Archaeologists uncover ancient human remains

A 4,000-YEAR-OLD cremation urn, containing the remains of a Bronze Age person, is one of many “very significant” items recently found in the Erne waterway. 
As reported in last week’s Herald, a large cache of thousands of Bronze and Stone Age tools were found in a Leitrim lake during the lockdown. This latest discovery was made last week even closer to home in Ballyshannon. 
Archaeologists were surveying the site  as part of the new €21 million community hospital, when they first uncovered a large Bronze Age burial capstone with rock art. As they kept digging, finding a number more items throughout the site, they then discovered the urn in a small ring ditch on land used nearby for allotments. 
Excavation director Tamlyn McHugh, of Fado Archaeology, said the team immediately called in a specialist conservator, Susannah Kelly, to help remove the special urn. 
“She lifted the whole thing in one block,” Ms McHugh told RTE News. “We haven’t had the opportunity to look at the pot because she has taken it back to the laboratory to do a little mini excavation of it in the laboratory setting.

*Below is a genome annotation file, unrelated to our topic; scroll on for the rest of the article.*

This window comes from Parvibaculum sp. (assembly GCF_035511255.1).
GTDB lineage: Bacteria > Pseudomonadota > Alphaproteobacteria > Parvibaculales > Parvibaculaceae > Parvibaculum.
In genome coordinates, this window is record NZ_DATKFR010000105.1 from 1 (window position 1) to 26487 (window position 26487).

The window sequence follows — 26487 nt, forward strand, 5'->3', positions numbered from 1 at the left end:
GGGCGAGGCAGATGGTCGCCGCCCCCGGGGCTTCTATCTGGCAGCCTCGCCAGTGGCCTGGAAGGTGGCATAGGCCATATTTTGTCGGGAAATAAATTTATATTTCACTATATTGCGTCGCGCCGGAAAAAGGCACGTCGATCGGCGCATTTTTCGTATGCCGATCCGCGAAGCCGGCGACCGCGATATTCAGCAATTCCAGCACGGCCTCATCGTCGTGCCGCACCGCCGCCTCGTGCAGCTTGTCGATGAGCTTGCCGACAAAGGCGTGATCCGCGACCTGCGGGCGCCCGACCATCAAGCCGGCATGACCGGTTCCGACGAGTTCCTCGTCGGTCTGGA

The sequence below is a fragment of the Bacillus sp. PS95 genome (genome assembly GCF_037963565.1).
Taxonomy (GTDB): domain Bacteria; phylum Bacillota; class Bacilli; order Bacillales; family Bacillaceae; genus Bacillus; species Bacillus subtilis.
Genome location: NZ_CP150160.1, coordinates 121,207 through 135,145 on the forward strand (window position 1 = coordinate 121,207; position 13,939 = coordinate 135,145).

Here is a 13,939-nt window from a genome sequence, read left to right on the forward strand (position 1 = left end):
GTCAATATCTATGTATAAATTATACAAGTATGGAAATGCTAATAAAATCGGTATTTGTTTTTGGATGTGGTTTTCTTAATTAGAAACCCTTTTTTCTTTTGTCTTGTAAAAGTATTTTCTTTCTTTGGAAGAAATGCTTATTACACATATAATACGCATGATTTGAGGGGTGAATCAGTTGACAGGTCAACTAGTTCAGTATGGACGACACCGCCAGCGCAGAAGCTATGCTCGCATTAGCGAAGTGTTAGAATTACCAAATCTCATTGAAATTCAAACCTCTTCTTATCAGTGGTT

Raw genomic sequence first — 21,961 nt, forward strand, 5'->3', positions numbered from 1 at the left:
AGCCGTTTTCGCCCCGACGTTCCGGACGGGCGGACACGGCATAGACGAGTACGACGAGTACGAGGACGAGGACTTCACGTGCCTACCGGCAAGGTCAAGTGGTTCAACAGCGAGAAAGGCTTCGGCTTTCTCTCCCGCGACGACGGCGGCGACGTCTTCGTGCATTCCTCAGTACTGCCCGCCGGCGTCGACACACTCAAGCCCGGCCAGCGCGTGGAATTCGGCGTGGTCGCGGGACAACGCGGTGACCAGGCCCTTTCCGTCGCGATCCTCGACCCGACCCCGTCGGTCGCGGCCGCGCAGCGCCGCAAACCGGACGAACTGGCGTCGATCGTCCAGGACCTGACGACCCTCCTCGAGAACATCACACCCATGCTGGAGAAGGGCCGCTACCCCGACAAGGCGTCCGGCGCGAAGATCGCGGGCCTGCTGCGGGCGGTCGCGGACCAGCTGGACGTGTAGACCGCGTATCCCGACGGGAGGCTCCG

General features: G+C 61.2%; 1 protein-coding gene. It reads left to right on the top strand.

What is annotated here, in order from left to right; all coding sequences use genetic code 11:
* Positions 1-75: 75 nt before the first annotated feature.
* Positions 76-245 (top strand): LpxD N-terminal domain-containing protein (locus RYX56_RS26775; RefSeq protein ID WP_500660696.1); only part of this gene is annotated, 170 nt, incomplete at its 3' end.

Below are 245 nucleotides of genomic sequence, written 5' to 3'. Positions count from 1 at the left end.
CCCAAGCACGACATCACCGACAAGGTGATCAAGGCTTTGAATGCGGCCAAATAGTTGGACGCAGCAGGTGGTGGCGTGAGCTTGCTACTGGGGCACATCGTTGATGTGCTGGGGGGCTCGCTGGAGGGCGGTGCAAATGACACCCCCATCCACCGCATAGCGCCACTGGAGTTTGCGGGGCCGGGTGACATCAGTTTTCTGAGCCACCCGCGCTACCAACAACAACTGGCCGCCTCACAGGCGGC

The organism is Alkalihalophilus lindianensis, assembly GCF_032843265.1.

“We are really excited to see what this one looks like. Usually these are highly decorative.” 
Ms McHugh said the dig had revealed what the believe to be three different types of burial at the site, explaining the Bronze Age was an era that saw practices moving towards singular burials. 
Radio-carbon dating will now be used to piece together a time line of the sequence each of three types of burial found came in. 
An osteoarchaeologist will now examine the remains within the urn to try to learn more about the deceased person, or people. 
HSE estates manager, Shane Campbell, said the health authority was delighted with the discoveries that had been made, and added their finds would not delay work on the new hospital. 
The land where the urn was found will also return to being used for allotments afterwards, and the community will be consulted on how the find will be commemorated. 

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